A Wagging Tail Does Not Always Equate Happiness

I hear it daily in my line of work, “Look he’s wagging his tail, that means he’s happy…or he’s fine.” Dogs wag their tails for a variety of reasons, and yes they will wag their tail to show contentment or pleasure, but they also wag their tails when they’re excited, fearful, and about to aggress.

Reading a dog’s tail has more to do with their entire body language. Dogs tell you a lot with their eyes, mouth, and general body position. When trying to figure out if a dog is truly happy or content, learning what their whole body is saying is what’s going to be your guide to understanding what they’re feeling.

For instance, a dog could be wagging his tail, but if he’s leaning away from you, has his eyes averted and his mouth closed; he is not feeling comfortable. Most likely if his body is displaying these behaviors, his tail may be lowered or tucked, but still wagging. This dog is probably fearful and uneasy. How you move forward with this dog will depend upon whether you are able to read the dog’s body language appropriately.

Another scenario you may see is when two dogs are meeting for the first time. Their tails will be wagging, but their tails may be “flagging” in the air. Flagging tails means their tails are above spine level and might display rapid back and forth movements, much like a flag on a flagpole on a windy day. This behavior often means excitement and arousal. Excitement and arousal can tip into aggression if deescalated. When looking at the dog’s overall body picture, you may notice the dog is putting more weight onto his front end, appearing tall, his hackles (the fur on his shoulder blades and spine) are raised and he may also have a closed mouth, but his eyes are probably direct towards the other dog, not averted. These are all signs of excitement and arousal, and should be diffused by the owner as quickly as possible. If someone else’s dog bites you, you may talk to an Illinois dog bite lawyer to help you file a claim or lawsuit.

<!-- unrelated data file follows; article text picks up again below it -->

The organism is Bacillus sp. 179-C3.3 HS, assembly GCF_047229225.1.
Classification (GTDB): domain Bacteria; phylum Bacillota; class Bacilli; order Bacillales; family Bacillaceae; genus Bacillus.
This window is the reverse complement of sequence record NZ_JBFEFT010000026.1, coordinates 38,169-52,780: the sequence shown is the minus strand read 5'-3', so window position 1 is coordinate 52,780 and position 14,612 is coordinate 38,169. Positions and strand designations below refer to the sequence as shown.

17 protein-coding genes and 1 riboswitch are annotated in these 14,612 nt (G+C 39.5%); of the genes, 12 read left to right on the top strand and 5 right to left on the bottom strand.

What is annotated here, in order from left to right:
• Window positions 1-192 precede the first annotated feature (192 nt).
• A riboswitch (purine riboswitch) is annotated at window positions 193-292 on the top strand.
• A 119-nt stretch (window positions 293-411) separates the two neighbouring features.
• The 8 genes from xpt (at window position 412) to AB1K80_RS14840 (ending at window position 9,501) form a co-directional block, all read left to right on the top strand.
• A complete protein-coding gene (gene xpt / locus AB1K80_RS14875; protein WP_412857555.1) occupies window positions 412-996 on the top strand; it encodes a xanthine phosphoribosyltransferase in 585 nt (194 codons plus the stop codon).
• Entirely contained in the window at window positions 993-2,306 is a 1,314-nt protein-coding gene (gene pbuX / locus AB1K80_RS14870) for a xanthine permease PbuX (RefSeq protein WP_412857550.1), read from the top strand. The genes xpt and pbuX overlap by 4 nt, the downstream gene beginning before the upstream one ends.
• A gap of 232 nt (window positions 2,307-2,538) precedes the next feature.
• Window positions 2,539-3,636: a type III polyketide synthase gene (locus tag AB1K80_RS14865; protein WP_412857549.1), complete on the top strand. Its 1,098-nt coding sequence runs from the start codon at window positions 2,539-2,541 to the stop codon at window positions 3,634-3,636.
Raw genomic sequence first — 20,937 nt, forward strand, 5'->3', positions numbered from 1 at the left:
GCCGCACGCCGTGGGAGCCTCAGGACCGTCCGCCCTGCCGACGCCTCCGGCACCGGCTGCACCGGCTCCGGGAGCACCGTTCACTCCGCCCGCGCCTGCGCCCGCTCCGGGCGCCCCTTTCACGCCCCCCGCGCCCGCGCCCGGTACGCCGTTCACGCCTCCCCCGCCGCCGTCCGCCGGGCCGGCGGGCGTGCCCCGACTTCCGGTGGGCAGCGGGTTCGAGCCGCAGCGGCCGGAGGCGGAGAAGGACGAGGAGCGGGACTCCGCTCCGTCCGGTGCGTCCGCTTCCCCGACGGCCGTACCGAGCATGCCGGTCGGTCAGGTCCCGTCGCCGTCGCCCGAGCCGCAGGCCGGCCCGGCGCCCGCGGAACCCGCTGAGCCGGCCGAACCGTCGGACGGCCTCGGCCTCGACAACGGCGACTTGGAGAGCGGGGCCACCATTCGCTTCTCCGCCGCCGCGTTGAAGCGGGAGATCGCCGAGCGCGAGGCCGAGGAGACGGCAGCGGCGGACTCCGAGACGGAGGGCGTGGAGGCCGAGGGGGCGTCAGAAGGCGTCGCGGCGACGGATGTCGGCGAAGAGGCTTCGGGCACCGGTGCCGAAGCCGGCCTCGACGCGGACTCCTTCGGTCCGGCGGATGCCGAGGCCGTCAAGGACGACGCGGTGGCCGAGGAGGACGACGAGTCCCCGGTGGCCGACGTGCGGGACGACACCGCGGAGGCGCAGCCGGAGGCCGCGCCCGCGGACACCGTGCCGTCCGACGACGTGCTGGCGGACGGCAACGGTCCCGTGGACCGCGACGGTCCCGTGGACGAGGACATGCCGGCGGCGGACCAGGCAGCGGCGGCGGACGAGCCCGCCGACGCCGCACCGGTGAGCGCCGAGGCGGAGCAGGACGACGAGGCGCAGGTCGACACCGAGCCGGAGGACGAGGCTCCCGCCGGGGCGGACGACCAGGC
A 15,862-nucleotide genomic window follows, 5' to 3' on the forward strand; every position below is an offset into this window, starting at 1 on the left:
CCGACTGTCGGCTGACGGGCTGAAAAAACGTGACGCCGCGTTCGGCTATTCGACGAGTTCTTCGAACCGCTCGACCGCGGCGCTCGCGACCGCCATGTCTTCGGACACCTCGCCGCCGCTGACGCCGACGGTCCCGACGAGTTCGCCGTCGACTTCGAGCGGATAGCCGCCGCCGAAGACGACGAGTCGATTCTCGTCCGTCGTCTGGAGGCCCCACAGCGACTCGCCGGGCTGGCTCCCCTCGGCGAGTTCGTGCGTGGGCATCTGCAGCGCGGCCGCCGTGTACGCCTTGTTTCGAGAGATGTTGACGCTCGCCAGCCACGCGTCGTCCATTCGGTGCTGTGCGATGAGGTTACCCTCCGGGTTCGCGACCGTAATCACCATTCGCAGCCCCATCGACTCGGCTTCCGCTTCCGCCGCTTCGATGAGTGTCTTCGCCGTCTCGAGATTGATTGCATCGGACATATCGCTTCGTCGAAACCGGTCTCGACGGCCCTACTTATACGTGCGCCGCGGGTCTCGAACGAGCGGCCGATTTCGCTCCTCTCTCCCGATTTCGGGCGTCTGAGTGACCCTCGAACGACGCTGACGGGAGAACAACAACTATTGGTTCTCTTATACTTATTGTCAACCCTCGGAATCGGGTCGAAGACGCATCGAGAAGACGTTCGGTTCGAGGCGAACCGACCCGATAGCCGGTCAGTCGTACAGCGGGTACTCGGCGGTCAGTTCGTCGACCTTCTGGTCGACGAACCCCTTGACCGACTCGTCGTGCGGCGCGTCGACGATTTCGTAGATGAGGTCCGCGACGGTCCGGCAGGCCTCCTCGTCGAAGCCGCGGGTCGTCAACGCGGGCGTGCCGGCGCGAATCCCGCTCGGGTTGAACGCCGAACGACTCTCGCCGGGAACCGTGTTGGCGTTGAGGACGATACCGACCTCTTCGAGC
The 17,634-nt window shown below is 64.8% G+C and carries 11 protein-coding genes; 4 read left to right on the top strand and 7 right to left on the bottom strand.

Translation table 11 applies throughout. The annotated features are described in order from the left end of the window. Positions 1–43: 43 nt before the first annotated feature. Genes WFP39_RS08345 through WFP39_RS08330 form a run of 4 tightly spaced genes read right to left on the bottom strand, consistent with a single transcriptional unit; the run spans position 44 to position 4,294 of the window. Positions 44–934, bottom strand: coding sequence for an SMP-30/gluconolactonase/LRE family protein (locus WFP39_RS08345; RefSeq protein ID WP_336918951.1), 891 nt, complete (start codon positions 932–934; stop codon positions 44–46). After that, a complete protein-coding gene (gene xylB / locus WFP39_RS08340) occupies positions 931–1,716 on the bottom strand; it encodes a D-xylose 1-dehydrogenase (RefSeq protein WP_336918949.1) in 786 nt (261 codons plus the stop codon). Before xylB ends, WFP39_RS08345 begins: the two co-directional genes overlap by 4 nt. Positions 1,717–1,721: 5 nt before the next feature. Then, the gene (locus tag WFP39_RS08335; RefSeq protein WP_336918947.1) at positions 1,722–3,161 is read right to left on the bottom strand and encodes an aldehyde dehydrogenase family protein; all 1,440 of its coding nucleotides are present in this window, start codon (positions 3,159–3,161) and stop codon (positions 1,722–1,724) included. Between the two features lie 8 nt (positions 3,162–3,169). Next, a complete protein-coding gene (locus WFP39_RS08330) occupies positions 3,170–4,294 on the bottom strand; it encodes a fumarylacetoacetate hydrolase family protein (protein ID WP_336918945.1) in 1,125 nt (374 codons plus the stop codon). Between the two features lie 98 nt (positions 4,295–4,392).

Again the last two scenario are just brief examples of the various ways dogs can be expressive with their tails. Typically if you want to know if your dog is displaying a tail wag that means he’s happy and content, this is what you look for:

  • *The tail is at spine level, maybe slightly lower or higher
  • The dog will be leaning into whomever is giving him attention or at least standing squarely when meeting another dog.
  • His body will appear to be loose and wiggly.
  • His mouth will likely be open with a smile on his face.
  • His eyes will have a soft look to them. He won’t be staring hard at whomever he is with or completely looking away at all times.
  • His tail will wag in a sweeping motion, back and forth.

A dog who is excited will display similar behaviors as listed above, but the tail movement will be more exaggerated. The dog may try to jump towards a person’s face to get closer, or try to lick or smell another dog’s muzzle.

Tails are an expression of a dog’s mood and the wag of a dog’s tail can mean many things. So next time you’re with a dog, watch their tail movement through their different behavior changes and daily routines. You will see a difference as their excitement, curiosity, fear, anxiety, and happiness get expressed. And you’ll be on your way to better understanding your dog.

*Keep in mind certain breeds of dog’s have tails that carry differently.  Example: Basenjis’ tails curl over their back. Other breeds of dogs may have naturally bobbed tails, like some Australian Shepherds, or their tails may be docked, like Doberman Pinschers. With these dogs, reading their tails can be trickier, but look at the base of the tail and look for changes there.

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